Actress and photographer Jean Howard was a great favorite of Cole Porter, the urbane composer and songwriter known for scoring such successful productions as Kiss Me Kate (1948) and High Society (1956). His numerous hit songs include Begin the Beguine, I’ve Got You Under My Skin, and My Heart Belongs to Daddy.
Porter was an avid traveler, even after a serious horseback riding accident in 1937 left him disabled and in constant pain. The travel bug helped bring Cole and wealthy socialite Linda Lee Thomas together in marriage in 1919. Although he was openly gay, their marriage was a close one as the couple spent the next two decades in lively partying and social traveling, sometimes together, sometimes apart. The Porters bought a home in Hollywood in 1935 and became famous for their lavish parties and the circle of celebrities in which they moved.
One of those celebrities to whom the Porters became particularly close was a new starlet in town, Jean Howard. Jean arrived in Hollywood in the early 1930s ready to make her mark. She appeared as a glamour girl in a Busby Berkeley musical and in Florenz Ziegfeld’s last Follies. But, before she could launch a serious career, she met and married talent agent-turned-producer Charles K. Feldman in 1934. This led Jean to the role of a high-level film executive’s wife who was expected to frequently entertain, mother-hen new stars, and help ensure that the Feldman’s remained a sought-after Hollywood couple.
From her early days in Hollywood, Jean Howard benefited from her close friendship with Linda Porter. It was from Linda that she learned how to dress, how to serve simple food for small lunches, how to manage giant parties, and how to be a friend to the famous.
After Linda’s death in 1954, Jean became one of Cole Porter’s favorite traveling companions. She joined Porter and other friends on two luxurious trips in 1955 and 1956. No matter where he journeyed, Porter always did it in style. He often traveled on the yacht Eros, owned by Greek shipping magnate Stavros Niarchos. When on land, Porter frequently rented private railroad cars for long trips. For shorter jaunts, such as the commute from his suite at the Waldorf Towers to his Massachusetts country home, or for spins around Palermo and Monte Carlo, he used his chauffeured Cadillac limousine.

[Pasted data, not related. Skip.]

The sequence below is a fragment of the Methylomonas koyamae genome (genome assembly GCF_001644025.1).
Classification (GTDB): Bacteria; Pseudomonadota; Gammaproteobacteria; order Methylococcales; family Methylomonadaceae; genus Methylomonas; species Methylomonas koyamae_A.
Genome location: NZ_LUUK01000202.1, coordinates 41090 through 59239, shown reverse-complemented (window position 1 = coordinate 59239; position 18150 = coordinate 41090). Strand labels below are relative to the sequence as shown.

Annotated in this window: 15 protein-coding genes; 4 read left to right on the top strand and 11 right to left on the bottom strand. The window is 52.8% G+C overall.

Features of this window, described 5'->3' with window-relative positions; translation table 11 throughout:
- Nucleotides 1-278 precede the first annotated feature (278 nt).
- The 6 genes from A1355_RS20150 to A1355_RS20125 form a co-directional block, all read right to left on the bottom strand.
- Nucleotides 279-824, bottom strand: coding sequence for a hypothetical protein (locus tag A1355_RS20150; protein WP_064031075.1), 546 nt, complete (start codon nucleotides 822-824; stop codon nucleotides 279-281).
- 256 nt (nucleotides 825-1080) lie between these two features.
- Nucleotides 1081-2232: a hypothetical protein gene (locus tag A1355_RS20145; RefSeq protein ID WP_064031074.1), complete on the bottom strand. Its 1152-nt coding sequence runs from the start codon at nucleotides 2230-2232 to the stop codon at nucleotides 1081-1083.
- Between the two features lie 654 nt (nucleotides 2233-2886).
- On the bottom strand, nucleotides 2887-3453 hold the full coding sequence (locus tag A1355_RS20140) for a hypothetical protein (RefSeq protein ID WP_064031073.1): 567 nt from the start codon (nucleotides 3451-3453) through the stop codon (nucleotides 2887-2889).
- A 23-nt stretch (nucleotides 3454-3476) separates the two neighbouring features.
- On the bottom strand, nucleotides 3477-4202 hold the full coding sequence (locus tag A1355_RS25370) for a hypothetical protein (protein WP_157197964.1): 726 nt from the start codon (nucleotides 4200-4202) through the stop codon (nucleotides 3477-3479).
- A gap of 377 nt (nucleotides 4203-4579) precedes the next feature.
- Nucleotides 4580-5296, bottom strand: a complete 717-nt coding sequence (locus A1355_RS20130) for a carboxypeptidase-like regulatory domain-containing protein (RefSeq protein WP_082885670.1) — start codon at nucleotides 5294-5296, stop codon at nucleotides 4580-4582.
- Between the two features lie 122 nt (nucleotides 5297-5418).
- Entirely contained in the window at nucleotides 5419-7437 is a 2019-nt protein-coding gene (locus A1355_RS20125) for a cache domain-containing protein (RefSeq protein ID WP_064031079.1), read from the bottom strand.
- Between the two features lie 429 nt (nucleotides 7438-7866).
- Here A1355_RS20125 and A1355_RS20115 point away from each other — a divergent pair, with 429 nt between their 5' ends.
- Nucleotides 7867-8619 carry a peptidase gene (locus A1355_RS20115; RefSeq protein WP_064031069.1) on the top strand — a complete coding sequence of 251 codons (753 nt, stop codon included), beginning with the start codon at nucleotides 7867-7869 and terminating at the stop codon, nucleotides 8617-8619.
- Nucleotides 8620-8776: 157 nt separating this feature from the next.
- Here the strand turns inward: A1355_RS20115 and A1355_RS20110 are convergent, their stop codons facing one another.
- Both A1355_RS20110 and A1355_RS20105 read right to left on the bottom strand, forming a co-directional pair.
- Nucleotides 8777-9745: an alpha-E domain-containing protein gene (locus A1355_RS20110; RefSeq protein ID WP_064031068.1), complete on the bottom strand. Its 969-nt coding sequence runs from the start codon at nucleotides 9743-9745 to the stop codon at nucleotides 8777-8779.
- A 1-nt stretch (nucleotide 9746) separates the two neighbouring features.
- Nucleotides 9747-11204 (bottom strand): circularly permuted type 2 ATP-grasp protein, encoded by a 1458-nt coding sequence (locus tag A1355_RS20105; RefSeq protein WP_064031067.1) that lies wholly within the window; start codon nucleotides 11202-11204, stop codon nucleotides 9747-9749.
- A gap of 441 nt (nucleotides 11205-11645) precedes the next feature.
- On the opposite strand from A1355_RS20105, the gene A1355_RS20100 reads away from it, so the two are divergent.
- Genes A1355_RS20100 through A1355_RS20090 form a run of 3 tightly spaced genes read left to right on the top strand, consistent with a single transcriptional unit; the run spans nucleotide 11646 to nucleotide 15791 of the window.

For an unpublished autobiography, Jean wrote a funny anecdote that occurred on one of her trips with Cole Porter.
Porter, driving through Spain with [me], would sit in the front seat with the driver to compose in his head. Once he leaned over the seat towards me to hum a song he had just though up, True Love, which Grace Kelly and Bing Crosby would sing in High Society. What did she think? [I] said it was as good as anything he had ever written. Porter threw up his hands. “How would you know?” he snapped. “You can’t carry a tune!”Box 32, Jean Howard Papers, American Heritage Center, University of Wyoming.
Jean’s journeys with Cole ultimately resulted in a book titled Travels with Cole Porter (1991). The book is both a travelogue and a memoir of her 33-year friendship with the Porters. So devoted were they to Jean, they left her a fortune in jewels upon Cole’s death in 1964.
Learn more about Jean’s relationship with Porters, and her wonderful photographs of her travels with Cole Porter, in the Jean Howard papers.
Post submitted by AHC Simpson Archivist Leslie Waggener.